Until recently, before the onset of Covid-19, trade volume through the border between Nepal and China’s Tibet was increasing, especially between the cities of Simikot and Burang (where a mutual trade working agreement was established in 2014). In certain areas like Mustang district, this cooperation had not yet been ensured, and the pandemic has severed many links that existed between the two countries in all border areas.
The government should raise the issue of reestablishing regular exchanges with Tibet as a high priority during the Chinese foreign minister’s visit. Although China has been enforcing the zero-Covid policy for migration, the resumption of trade along land borders has already started with Mongolia, Vietnam and Laos (with a railway opening in the latter), in addition to the Wa State Autonomous Region of Myanmar. The Nepali government should argue that the Tibet-Nepal border is a region of economic activity and thus expand the previous agreement of 2014 allowing a person, resident within 30km of the borders of each country, to commute to the other side to participate in economic activity, making it as an exception to zero-Covid migration policy.
Nepal’s far-flung districts have little or no link with Kathmandu (other than air, which is expensive), and in the long run, the resumption and heightening of cross-border ties would help with increasing trade volume but also improve Beijing’s ability to interface directly with Kathmandu and increase benefits through integrated infrastructure development. This should be part of the talks.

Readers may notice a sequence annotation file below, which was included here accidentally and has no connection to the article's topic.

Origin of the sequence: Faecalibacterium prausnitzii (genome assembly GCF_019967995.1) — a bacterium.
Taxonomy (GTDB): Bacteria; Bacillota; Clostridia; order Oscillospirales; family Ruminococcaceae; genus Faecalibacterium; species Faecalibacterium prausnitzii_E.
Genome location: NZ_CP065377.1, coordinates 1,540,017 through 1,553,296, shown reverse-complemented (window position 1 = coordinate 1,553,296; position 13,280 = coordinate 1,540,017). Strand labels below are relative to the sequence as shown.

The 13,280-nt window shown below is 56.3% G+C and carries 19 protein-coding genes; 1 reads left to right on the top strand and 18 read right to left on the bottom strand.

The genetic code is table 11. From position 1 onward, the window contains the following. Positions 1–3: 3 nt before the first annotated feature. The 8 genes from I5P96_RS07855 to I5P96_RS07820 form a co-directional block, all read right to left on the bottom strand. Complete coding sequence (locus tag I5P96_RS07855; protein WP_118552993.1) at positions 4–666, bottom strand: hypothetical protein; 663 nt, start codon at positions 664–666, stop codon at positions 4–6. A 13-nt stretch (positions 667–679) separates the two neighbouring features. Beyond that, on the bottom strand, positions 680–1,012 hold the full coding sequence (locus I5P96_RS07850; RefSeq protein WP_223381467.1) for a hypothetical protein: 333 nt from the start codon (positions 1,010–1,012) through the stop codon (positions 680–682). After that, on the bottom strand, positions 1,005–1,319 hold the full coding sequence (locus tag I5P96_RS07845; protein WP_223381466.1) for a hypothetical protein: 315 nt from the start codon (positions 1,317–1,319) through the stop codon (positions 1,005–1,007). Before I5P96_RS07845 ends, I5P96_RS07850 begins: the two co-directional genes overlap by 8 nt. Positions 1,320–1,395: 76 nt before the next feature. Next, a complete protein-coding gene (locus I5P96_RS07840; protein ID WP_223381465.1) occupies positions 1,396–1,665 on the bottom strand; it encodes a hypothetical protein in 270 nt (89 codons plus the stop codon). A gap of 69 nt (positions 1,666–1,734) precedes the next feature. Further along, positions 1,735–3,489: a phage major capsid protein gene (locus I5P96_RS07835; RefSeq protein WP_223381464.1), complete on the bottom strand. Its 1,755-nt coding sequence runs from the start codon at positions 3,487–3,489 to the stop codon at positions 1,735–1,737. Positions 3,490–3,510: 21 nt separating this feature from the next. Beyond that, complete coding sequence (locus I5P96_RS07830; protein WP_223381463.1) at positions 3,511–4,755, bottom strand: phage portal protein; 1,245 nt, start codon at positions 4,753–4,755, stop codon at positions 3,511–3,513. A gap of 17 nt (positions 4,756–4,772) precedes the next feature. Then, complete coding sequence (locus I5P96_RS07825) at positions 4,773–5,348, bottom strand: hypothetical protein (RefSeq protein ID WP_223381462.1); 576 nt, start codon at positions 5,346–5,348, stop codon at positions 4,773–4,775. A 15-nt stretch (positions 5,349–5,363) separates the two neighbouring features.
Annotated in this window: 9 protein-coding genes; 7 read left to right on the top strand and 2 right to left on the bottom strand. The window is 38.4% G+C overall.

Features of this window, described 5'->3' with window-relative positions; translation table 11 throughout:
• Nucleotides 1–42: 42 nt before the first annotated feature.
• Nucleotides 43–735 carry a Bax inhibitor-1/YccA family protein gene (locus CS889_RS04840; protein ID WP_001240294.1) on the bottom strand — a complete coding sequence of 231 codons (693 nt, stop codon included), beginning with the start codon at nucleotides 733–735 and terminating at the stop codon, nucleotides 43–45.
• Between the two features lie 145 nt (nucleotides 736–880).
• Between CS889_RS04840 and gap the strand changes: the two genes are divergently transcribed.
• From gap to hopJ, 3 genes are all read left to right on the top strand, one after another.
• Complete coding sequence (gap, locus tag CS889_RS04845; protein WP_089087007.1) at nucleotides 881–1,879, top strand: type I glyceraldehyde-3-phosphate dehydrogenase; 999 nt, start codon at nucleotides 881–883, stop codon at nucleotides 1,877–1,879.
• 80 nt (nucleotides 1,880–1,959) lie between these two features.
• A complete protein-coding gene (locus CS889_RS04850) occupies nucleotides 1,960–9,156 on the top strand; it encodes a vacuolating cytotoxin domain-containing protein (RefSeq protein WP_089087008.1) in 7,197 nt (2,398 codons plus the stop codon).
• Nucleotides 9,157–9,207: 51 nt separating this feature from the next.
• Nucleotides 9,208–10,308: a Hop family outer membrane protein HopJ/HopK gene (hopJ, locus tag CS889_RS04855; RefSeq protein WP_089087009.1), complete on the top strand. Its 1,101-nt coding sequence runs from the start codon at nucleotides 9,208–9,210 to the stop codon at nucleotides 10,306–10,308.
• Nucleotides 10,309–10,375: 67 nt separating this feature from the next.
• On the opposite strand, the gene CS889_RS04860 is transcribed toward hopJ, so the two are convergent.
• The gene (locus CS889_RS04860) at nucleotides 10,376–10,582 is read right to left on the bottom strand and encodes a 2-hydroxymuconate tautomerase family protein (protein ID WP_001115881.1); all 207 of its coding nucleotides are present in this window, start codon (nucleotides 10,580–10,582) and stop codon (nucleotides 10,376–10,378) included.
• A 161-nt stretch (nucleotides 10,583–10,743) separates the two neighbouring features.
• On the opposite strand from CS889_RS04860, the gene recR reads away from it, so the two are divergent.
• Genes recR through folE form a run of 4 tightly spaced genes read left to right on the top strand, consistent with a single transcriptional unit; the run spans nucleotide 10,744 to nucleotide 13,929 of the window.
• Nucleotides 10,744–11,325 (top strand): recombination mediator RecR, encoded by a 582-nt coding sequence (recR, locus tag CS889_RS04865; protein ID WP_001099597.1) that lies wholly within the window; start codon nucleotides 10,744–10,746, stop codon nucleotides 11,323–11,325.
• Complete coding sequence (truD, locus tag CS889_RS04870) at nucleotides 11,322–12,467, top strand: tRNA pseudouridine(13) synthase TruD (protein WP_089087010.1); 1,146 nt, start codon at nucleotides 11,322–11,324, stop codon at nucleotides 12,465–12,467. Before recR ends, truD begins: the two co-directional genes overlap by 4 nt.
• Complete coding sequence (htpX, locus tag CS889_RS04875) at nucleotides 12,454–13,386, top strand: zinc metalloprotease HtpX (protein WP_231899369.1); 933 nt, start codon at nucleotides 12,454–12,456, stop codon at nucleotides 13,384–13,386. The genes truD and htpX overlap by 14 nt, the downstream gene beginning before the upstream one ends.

Time for coordination
Nepal and China have many things in common with one another. Both countries are ancient with multicultural points of intersection and straddle the Himalayas. Certainly, Nepal has a lot more in common with China (and India). Developing economic links that already exist further through negotiations and dialogue (along with a commitment to more regular dialogue) can accelerate Nepal’s development and competitiveness in the global market. The passing of the MCC has the primary component of injecting $500 million into the Nepali economy. This money can be used for the benefit of the country. It does not need to mean succumbing to American foreign policy positions, much less does it mean dependence on the US. In the long run, strategic coordination with China on key issues such as those mentioned above is more important to Nepal’s global position.
That’s so because China’s global footprint is expanding and growing stronger by the day.
Safal Aryal, a high school senior studying in Beijing, follows geopolitics, economics and China affairs.